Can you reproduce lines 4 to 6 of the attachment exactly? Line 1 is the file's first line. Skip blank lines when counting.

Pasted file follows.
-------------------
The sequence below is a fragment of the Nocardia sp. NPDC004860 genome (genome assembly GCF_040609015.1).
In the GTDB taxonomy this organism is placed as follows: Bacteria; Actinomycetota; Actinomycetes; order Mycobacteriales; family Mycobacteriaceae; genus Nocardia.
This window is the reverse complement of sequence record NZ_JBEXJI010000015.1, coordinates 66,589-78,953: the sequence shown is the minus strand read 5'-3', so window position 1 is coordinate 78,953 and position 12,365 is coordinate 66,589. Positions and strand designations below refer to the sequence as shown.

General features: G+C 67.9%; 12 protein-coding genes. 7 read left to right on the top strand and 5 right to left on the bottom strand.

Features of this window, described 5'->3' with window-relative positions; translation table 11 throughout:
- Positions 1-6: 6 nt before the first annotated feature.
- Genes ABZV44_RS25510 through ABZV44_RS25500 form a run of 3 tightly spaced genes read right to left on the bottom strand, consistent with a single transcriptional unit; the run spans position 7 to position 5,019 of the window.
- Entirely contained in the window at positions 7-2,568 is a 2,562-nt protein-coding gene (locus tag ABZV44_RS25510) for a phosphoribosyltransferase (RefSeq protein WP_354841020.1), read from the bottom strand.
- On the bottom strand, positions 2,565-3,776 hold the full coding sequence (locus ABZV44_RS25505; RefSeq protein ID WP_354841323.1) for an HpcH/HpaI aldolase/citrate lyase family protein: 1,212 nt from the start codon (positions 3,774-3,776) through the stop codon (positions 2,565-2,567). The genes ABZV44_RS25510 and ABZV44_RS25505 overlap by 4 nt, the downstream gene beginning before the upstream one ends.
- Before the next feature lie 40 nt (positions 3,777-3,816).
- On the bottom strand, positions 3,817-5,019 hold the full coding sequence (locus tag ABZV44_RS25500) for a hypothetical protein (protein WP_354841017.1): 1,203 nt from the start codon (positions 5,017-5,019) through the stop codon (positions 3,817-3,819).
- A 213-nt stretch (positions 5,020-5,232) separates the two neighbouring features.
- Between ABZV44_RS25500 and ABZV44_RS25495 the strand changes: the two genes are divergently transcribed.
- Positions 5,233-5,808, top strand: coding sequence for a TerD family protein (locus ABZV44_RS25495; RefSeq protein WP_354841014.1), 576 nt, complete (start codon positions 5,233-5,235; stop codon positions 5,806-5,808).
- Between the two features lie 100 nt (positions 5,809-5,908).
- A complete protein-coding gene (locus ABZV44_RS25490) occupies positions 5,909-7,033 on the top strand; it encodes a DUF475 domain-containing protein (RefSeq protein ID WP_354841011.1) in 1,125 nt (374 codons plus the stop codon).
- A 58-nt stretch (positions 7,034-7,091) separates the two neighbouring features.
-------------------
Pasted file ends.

General features: G+C 67.9%; 12 protein-coding genes. 7 read left to right on the top strand and 5 right to left on the bottom strand.

Features of this window, described 5'->3' with window-relative positions; translation table 11 throughout:
- Positions 1-6: 6 nt before the first annotated feature.